The Absurdity and Logic of Dictatorial Power

Netizens have uploaded photos of themselves with the Yingluck-Thaksin calendar as means of registering disapproval of the junta. Photo: Pete Y. Chong / Facebook

By Pravit Rojanaphruk
Senior Staff Writer

The latest petty prohibition ordered by the military junta is the open distribution of certain calendars in public.

Many opted to seek refuge in social media to display photos of themselves with their calendar of choice. Who would have thought that the mere act of displaying a photo of yourself with a calendar could  become an act of resistance and defiance against the military regime?

\And who would have thought that the junta, which claimed to be popular with 99 percent of the population according to their recent government poll, would go as far as to tell people not to distribute the calendar in public areas?


Calendarphobia, as some called it, has engulfed Juntaland since New Year as the Pheu Thai Party began giving away 300,000 calendars with photos featuring former Prime Minister Yingluck Shinawatra embracing her older brother, ousted and fugitive former premier Thaksin Shinawatra.

Two Redshirt Yingluck-Thaksin supporters in Khon Kaen province have been summoned for distributing the controversial paper calendar earlier this week.

Roi Et provincial Governor Anusorn Kaewkangwal instructed officials not to have anything to do with distributing it during office hours, as junta chief Gen. Prayuth Chan-ocha and his men have questioned the suitability of the calendars, which are a reminder of the persisting popularity of both Yingluck and Thaksin.

The failed bid to control the distribution has not only led to many netizens posting pictures of themselves flaunting the calendar, but has also made them ‘must-have’ items.


A History of Prohibition

Prior to the calendar controversy, simple acts such as eating sandwiches publicly or flashing a three-finger salute ‘Hunger Games’ style have been used as symbols of resistance to the military regime since they staged a coup in May 2014 and began ruling Thailand with absolute power.

As inventive as opponents of the military regime have become, the junta ends up issuing ever more absurd prohibitions.

Forbidding  Yingluck-Thaksin calendars to be distributed outdoors and openly is one such ludicrous order. One Facebook user poked fun at the situation and asked if he has to hang the calendar in a secret spot in his house?

The list of what you are not supposed to do, to avoid being construed as publicly expressing opposition to the military rulers and their wrath, is getting longer as people invent new ways to register their disapproval of the regime.



“We now live in a country where logic is lacking. Don’t get too stressed by such a predicament,” Ekaphan Pinthawanij, a peace and human rights expert at Mahidol University told me on Thursday.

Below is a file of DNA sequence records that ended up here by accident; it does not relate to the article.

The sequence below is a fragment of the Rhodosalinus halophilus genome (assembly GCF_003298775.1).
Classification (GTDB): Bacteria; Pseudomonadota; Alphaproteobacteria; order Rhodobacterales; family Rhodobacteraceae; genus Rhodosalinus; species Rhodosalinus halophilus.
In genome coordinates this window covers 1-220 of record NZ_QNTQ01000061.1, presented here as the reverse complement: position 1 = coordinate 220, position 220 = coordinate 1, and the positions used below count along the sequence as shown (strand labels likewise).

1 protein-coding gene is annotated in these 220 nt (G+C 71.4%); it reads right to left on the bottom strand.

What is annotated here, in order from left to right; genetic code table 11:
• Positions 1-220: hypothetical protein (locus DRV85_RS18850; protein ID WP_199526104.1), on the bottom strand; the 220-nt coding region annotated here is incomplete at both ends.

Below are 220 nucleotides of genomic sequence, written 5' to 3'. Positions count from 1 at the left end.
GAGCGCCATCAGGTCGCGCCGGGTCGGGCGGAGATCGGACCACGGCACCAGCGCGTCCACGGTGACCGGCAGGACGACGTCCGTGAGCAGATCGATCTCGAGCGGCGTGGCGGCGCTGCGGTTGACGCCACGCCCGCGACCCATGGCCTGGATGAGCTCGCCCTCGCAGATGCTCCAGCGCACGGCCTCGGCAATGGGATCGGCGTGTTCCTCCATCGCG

There’s a "logic" behind a dictator issuing ever increasing ludicrous orders and prohibitions, however.

Dictatorial power basically rests on the threat of the use of brute force and arbitrary prosecutions, not on rationality, because rationality would eventually question the lack of legitimacy of the junta. A dictatorial regime is essentially insecure, even if it may pretend otherwise, as deep down they know their power is illegitimate.

Since illegitimate power is not justifiable rationally, it cannot rest on a rational justification. The closest the National Council for Peace and Order, the formal name of the junta, got to making a justification was that they had to usurp power through a putsch in order to prevent bloodshed, although whether the majority of the Thai people have really endorsed their action or not is another matter.



Absurd orders and prohibitions backed by the threat of detention and force make many people comply, although it’s human nature to questions the junta’s legitimacy or the lack thereof and the absurdity of the list of orders and bans.

In fact, the more absurd the order and prohibition the better, as many people may no longer bother to seek any rational justification and simply accept it as an order.

Dictatorship is about control and any anything that risk undermine their control cannot be tolerated.

This same ‘logic’ is applied by the military to its cadets and conscripts, by college fraternities or secret societies to their recruits. The new members or fresh recruits are often ordered to follow absurd instructions to ensure unquestioning obedience. This is exactly what the military junta is trying to subject Thai citizens to. The junta talks about the need for people to respect the law, including their arbitrary orders passed as law, while we are not supposed to question whether they themselves have respected the highest law (read: the constitution) when they staged the coup. (Don’t worry, they settled that by granting themselves amnesty, thus they’re technically not accountable for breaking any laws.)

But no matter how often the Thai junta tries to convince the public that they enjoy huge support, the latest calendar prohibition is unlikely to be the last as the junta kept deferring their roadmap to return power to the people. Absurd order and prohibition are essential in the maintaining of the artificial sense of order, the shaky façade of popularity and legitimacy of any illegitimate regime.


Pravit Rojanaphruk can be followed on Twitter at @PravitR



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